Whether it’s a corporate expense account or Bagel Wednesday, everyone loves a good work perk. Today, we’re diving into the biggest work perks of all: benefits.
Retirement funds, insurance, legal services— companies offer all sorts of different packages and it’s up to you to choose which one is best for you.
But “the best one for you” may change over time. Unfortunately, you can’t change your benefits package at the drop of a hat—you can only do it during a magical time called Open Enrollment.
So let’s talk about that.
Open enrollment usually occurs in the fall (October/November-ish) and the new elections typically take effect in January. It is the perfect time of year to take a look at your benefits and see what you might want to change.
The first step is to think about your life plan and what’s coming up for you in the next year. There are many ways to tailor your benefits so that you can be prepared for a new baby or direct a little of that new raise into your 401k.
Pro tip: You can actually change the percentages you contribute to retirement anytime. Open enrollment is just a great time to check in!
Here are a few things to look out for that might change during open enrollment.
Sometimes an employer will make a new offering available during open enrollment. Look out for these changes and stay informed about what’s new by reading HR notices/newsletters.
Also look out for parts of packages that your company is taking away. If you’re signed up for something that’s on the chopping block, you have to choose something to replace it!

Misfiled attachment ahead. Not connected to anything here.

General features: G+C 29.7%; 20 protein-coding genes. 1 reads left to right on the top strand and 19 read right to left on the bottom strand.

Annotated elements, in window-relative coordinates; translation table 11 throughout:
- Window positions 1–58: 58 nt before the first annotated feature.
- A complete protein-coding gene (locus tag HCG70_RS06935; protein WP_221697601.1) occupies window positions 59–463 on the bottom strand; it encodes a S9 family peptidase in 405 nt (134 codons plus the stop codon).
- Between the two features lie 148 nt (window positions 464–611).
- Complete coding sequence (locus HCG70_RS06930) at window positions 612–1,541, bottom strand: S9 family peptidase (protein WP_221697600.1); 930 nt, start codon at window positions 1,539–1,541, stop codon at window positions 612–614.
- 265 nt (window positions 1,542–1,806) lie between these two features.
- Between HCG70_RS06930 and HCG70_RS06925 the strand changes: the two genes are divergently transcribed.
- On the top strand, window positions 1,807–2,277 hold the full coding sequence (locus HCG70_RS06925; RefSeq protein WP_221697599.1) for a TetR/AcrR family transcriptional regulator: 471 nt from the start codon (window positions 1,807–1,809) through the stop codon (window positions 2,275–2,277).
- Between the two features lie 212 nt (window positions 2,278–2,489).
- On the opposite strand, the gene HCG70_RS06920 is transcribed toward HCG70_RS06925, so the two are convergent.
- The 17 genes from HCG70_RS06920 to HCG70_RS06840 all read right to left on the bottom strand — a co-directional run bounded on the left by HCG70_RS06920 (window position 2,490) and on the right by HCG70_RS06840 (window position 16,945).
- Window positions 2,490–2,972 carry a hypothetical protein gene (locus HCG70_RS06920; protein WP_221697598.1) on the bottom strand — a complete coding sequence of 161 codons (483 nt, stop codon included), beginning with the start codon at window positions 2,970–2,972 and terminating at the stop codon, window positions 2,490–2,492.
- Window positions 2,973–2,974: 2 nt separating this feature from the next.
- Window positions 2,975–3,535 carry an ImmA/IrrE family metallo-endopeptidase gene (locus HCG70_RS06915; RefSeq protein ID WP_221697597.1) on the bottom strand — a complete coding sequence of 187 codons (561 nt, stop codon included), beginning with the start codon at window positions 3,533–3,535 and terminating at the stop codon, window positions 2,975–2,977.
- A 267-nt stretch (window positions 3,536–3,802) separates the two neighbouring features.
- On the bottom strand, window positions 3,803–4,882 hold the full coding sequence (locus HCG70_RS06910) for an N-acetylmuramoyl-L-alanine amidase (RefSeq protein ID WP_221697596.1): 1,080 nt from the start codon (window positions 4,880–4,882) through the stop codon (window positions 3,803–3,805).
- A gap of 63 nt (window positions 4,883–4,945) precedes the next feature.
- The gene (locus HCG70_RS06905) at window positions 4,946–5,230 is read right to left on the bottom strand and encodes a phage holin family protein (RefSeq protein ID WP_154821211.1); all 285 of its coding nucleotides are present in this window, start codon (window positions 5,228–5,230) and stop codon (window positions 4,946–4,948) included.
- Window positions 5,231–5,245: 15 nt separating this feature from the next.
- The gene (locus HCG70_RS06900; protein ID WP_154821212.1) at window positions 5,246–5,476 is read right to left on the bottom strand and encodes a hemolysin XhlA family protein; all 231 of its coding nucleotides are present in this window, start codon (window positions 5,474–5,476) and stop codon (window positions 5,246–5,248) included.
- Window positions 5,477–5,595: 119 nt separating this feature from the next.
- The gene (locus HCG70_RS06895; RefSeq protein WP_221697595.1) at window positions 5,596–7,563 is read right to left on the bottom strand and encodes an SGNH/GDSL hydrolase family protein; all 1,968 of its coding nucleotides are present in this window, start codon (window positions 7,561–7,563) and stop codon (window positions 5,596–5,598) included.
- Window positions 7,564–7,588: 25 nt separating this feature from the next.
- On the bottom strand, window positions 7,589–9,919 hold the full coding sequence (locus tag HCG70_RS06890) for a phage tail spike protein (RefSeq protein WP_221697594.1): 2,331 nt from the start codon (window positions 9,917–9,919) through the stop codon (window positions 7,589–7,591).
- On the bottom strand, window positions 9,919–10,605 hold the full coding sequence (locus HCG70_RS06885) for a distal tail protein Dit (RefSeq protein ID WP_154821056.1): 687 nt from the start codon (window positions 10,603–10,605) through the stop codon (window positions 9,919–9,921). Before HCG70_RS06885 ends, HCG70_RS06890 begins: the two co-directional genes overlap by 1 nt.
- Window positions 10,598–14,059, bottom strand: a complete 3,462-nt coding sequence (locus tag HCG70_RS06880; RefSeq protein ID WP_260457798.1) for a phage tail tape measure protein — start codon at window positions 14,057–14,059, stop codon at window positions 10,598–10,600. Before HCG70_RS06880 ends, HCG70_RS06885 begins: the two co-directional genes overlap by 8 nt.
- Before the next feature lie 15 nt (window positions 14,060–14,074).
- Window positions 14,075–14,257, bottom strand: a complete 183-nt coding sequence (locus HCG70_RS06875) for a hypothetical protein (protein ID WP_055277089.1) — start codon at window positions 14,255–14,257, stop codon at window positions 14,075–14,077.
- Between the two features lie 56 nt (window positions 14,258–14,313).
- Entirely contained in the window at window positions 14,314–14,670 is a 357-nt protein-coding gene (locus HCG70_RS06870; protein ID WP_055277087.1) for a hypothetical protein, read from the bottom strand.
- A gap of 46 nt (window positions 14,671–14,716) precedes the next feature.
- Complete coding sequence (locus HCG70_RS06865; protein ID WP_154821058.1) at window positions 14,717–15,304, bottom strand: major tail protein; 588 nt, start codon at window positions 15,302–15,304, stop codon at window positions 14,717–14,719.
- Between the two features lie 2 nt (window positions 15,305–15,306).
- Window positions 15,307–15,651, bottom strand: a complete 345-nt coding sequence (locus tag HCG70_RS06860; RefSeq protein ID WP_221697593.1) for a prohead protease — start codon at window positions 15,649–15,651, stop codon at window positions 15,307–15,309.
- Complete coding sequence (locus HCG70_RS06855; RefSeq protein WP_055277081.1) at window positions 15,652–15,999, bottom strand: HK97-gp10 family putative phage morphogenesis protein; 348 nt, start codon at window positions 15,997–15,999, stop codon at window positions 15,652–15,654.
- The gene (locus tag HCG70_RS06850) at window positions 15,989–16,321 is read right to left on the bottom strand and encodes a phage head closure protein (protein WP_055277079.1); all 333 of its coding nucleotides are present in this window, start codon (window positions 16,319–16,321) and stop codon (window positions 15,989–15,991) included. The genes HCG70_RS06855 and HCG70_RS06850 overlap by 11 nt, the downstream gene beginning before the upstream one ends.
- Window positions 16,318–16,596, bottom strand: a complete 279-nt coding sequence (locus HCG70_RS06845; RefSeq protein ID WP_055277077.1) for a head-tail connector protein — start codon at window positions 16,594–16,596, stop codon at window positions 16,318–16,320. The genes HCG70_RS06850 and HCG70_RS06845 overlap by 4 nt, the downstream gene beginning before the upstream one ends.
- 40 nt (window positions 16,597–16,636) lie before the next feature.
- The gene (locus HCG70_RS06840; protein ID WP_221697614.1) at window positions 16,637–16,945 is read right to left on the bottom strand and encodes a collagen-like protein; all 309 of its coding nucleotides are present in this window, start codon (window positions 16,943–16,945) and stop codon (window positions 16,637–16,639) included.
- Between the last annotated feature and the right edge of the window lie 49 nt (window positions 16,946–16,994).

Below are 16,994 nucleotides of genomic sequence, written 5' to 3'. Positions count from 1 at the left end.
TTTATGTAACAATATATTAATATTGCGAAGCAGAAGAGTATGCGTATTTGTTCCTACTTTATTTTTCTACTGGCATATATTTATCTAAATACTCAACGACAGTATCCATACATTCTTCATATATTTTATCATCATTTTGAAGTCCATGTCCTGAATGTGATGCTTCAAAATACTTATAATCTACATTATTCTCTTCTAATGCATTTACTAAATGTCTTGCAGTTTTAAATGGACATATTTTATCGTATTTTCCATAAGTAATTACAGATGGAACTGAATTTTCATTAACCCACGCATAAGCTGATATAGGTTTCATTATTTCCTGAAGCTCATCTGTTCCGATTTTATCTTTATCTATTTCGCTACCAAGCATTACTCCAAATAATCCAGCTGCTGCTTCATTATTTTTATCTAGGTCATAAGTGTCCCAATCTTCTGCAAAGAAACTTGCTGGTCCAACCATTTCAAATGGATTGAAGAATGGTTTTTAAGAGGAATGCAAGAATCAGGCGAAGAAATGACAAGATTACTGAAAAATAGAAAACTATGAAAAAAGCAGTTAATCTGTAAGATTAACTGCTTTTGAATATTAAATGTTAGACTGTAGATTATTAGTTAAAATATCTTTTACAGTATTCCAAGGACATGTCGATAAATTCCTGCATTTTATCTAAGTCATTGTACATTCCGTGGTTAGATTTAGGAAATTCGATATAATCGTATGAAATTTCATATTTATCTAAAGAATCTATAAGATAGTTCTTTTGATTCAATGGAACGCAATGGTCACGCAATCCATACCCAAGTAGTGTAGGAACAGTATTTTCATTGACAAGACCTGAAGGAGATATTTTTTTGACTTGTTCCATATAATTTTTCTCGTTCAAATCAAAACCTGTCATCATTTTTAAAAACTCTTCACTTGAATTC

Changes to Current Offerings
Sometimes things change with your benefits from year to year. For example, the health plan you’ve elected might be changing pharmacies or moving locations. Be sure to look out for these changes during open enrollment in case it is something that would cause you to want to change your elections or choose a different plan.
Cost Increases for Health Plans
Usually, the changes in costs for plans are minimal. Just keep an eye out!
You never know what new opportunities might pop up. A company may make some elections only available at the time of hire—and then, one year, suddenly make it available during open enrollment. This was the case for me with legal insurance. For years, it was unavailable during open enrollment and then, poof, it wasn’t just for new hires anymore.
There are exceptions to the you-can-only-make-changes-during-open-enrollment rule. One of those is if you have a “qualifying life event” (i.e. when you get married, have a baby, or if your spouse loses their benefits, etc).
My biggest piece of advice is to take this time of year as an opportunity to look at what you currently have and see if it still works for you. Treat your HR department like your high school guidance counselor. They are there to help you get the scholarship– you just have to ask for the help.
Stay tuned for Part 2 of this series where we’ll talk about getting a new job and navigating all the new benefit offerings you have.
**Disclaimer: I am not an HR or financial expert just a regular employee that loves taking advantage of work perks and enjoys reading benefits manuals.**